Five minutes with CWLA Convenor Vivienne Wilson

LawNews recently spoke to the Convenor of the Canterbury Women’s Legal Association (CWLA), Vivienne Wilson, with some questions about how she came to be involved in CWLA and what is on the Association’s agenda in the region.

Vivienne Wilson

What prompted you to go into law?

At high school, I enjoyed speaking in front of people. I didn’t worry when it was speech time in English. I rather enjoyed it. I also had an inspirational English teacher at Wellington Girls’ College who really pushed us, so I was thinking about doing law from about age 15 or 16. On the shallow level, I loved watching “LA Law”! It seemed so glamorous. I didn’t think anything of the fact that they could receive a new instruction, prepare for court, and appear all on the same day!

Tell me about your current job and what gets you excited about it?

I am a lawyer in the Christchurch City Council legal team. I provide advice on governance and regulatory matters. There is never a dull moment being a local government lawyer. New matters come across your desk every day and you get to be involved in decisions that affect members of the public every day too. As with any job, it can be very demanding at times, but I also get a huge feeling of satisfaction when a project or policy has been completed. I really enjoy that aspect of working in-house, because you are part of the team that makes things happen. And that’s the other part of my job that I love – we have a very talented, collegial legal team here at Christchurch City Council. We are all very experienced and it is a pleasure to work with these other lawyers.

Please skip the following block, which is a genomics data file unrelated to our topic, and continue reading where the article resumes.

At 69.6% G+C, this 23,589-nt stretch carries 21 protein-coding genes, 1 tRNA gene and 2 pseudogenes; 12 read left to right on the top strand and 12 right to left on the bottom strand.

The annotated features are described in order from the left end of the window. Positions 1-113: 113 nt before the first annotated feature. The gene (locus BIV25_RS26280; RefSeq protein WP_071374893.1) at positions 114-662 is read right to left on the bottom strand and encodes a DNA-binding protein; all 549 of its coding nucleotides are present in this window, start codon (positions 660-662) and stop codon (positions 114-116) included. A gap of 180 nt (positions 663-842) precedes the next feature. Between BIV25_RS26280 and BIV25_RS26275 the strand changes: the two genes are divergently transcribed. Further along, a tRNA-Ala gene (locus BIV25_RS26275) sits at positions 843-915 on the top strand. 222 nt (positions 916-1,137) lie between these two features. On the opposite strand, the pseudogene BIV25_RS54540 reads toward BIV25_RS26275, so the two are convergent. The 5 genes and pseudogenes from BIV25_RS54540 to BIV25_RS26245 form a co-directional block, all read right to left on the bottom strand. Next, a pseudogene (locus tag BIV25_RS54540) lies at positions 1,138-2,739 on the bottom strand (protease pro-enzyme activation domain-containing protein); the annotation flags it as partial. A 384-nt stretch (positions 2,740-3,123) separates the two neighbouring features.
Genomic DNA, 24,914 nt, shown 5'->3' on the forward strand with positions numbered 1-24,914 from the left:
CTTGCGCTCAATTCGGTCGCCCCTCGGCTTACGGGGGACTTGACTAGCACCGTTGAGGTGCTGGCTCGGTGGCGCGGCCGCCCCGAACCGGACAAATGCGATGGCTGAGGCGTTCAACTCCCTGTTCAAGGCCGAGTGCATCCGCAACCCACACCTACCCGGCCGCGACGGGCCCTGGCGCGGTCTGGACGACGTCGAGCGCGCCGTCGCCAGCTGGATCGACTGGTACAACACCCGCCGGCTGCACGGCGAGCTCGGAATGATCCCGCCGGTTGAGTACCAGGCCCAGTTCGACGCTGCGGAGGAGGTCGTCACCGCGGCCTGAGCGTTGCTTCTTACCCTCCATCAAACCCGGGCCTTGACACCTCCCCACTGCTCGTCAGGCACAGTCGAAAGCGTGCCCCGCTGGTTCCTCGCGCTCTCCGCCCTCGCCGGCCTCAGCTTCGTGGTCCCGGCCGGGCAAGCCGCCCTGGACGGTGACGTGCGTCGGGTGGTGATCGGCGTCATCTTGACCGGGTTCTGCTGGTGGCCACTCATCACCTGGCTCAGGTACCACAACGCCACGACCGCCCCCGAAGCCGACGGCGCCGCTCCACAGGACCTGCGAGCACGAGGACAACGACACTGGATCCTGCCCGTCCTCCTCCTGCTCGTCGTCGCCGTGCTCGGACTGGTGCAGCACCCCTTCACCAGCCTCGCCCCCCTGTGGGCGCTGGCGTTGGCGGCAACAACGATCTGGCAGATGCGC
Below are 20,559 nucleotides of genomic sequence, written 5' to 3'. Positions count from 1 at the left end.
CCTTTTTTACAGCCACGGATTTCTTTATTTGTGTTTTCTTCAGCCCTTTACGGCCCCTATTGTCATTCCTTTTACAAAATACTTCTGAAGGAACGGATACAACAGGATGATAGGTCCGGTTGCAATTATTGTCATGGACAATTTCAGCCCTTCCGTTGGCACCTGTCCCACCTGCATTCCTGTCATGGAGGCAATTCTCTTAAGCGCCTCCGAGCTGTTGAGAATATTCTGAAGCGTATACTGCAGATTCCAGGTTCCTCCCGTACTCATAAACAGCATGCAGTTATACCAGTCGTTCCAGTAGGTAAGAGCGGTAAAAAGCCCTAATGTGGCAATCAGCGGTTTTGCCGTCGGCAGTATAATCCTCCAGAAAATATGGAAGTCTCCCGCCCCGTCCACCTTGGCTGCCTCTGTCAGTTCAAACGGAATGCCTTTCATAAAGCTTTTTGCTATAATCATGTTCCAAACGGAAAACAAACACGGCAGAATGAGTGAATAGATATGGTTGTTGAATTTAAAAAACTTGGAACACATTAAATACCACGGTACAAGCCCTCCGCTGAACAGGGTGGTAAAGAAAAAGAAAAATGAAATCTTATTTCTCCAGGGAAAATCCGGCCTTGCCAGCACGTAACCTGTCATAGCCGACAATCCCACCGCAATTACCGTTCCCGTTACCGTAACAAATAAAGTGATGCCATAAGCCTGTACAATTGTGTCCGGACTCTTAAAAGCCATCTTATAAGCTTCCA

What has been your experience as a woman in the profession?

Over my 25 years in the profession, I have experienced or been exposed to a number of behaviours that, on reflection, I think – why did I put up with that? Why didn’t I say something? I’m pleased about what has happened this year and that we can talk about these things in the open. But I want to see behaviour changing.

On the other hand, before I joined Christchurch City Council, I worked in private practice for a partner who was extremely supportive of mothers working flexibly. It was a bit of “give and take” on both sides to make things work, but it did work really well. At the firm, I was also able to change my working arrangements when my children became a bit older. I think this is incredibly important as children’s needs change over time, and what worked when they were toddlers doesn’t necessarily work when they are at high school. So you need to keep an open mind about these things.

What is the most important lesson you’ve learned (thus far, in your career/life)?

Recently, I was at a CWLA event, where our guest speaker talked about the values she had abided by during her career. This really resonated with me. She said:

  • work hard and make sure you are competent in your profession;
  • act with integrity; and
  • treat everybody with dignity and respect.